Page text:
Then I had to learn to channel all that independent high energy into a cohesive leadership team. This required constantly engaging and re-engaging my management team in my vision. I had to design systems and policies to support the culture, and set up reward systems to reinforce the behaviours I was looking for. That proved to be fragile—and frustrating. But it taught me about patience.
When I was in the big-business world, I mistakenly related creating culture to implementing policies and systems. But it isn't. You can't write a policy for each possible scenario. Instead, you have to depend on setting the right context so your managers are equipped to make the right interpretations for each situation. It's all about communication and clarification.
I also learned the hard way that culture can easily be destroyed by hiring the wrong manager or creating a policy with unintended consequences. My mistake was to spend lots of time engaging my managers with our company culture, but not doing the same with my partners. I assumed that we were all aligned on our vision of culture. In the end, building a startup and dealing with a partner whose vision for the company differed so much from that of the other partners was detrimental to the company and we had to remove him. It was a costly lesson. However, through this painful setback I also learned that employees and shareholders will allow you to make mistakes as long as you acknowledge them and move decisively to fix them.
I've learned that in a startup, success or failure hinges on a small number of employees, and culture is often a major reason that employees join or leave a company. Because of this, I've changed my mindset to take the time to nurture our company culture.
Coming from big business does have its upside in the world of entrepreneurship. There are some good habits from my corporate experience that proved helpful in my startup. One of the most important is the analogy of the "three-legged stool"; with each leg of the stool representing strategy, structure, and culture, which all must be aligned in laser-sharp execution. If you miss any leg of that stool, the stool doesn't work and your business fails.
This big-picture thinking proved valuable in my startup. With a new business, you have a blank page to design your company and execute your plan, so my corporate training to think about execution from a strategic perspective was useful. I understood the importance of communicating our strategy to the right people so we were aligned. This included key shareholders, managers and employees. After all, if they didn't understand what my business is about, how could it succeed? Secondly, it was important to set up a structure to align with our strategy. Survival in the hospitality business is about guests first and margins second. The latter means you need to set up a structure to hire the right managers, create performance contracts to reward desired behaviours and establish cost targets for the desired margins. Lastly, our culture of performance and fun must align with the strategy and structure. Each major contemplated change is thoughtfully considered in the context of aligning strategy, structure and culture.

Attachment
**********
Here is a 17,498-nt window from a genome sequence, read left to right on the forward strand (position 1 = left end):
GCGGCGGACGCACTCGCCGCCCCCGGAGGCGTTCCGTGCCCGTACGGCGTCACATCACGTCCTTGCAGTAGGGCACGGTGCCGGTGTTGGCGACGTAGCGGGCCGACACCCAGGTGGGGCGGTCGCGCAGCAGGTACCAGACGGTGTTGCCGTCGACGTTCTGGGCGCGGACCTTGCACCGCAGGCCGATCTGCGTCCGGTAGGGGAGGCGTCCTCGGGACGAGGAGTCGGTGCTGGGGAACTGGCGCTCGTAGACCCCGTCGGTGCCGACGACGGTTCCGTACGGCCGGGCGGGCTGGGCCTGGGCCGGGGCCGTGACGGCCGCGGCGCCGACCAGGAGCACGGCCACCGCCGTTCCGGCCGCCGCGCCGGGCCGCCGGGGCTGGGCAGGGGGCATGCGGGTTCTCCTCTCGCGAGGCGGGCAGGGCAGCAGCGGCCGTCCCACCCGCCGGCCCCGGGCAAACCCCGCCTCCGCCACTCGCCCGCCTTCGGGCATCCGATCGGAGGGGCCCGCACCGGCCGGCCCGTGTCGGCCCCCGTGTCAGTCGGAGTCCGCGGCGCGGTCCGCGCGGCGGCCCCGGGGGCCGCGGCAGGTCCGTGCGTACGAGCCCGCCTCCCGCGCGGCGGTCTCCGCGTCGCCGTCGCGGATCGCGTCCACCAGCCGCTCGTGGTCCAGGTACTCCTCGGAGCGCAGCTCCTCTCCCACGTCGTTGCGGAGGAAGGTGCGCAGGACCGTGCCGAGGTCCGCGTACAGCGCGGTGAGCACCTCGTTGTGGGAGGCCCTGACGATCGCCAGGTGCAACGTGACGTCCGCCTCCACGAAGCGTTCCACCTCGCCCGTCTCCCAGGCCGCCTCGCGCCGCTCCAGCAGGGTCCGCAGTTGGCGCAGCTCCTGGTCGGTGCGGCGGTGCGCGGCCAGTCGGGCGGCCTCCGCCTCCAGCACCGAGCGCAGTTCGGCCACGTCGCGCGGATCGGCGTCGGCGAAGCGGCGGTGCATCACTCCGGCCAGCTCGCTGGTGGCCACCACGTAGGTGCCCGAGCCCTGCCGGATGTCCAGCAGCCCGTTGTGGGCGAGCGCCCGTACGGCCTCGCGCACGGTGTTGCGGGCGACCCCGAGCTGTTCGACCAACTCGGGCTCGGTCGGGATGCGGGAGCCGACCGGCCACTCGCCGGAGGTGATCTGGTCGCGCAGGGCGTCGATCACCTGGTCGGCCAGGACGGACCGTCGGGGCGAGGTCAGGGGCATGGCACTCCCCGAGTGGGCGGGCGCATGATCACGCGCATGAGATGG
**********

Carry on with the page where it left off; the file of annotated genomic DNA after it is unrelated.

Another corporate mindset that has proven to be advantageous in a startup is discipline in processes and systems. In a startup, it's tempting to get caught up in the tyranny of the urgent, and the easiest path is to deal with the crisis right then. Although it may have seemed painful to my managers who were not used to this corporate mindset, we implemented processes and systems for all our major activities, from employee-training manuals to menu costing to performance contracts. Even though that took a lot of management time before we had even opened our doors, it provided consistent training and execution, improved operating margins and created line of sight on individual manager accountabilities for delivering our business targets. This approach of "going slow to go fast" has saved us hundreds of hours in management time and an over 50% improvement in our margins from our first few months of operations to what they are now three years later.
My first year at my startup was the most exhilarating time of my entire business career. I remember one time when Sean Durfy, the CEO of WestJet, came into Vin Room. As I was wiping the table of a guest who had just left, Durfy asked me why I had left the stability of the corporate world for the turbulent world of a startup. I could only simply say this, "I've never made less money but had more fun." I knew right then that I would not be returning to the corporate world.
My startup is three years old and, in a world where I once felt like a refugee, I am finding a home. We're now entering into a growth phase as we open a second location, and that may require a change in mindset. The world of startups is exciting but before you make that leap from the corporate world, know that you've been trained to ride a very different animal.
Phoebe Fung is proprietor of Vin Room, a Calgary-based wine bar that ranked No. 25 on the 2011 PROFIT HOT 50 list of Canada's Top New Growth Companies, and a former financial executive with a multinational energy company.
More columns by Phoebe Fung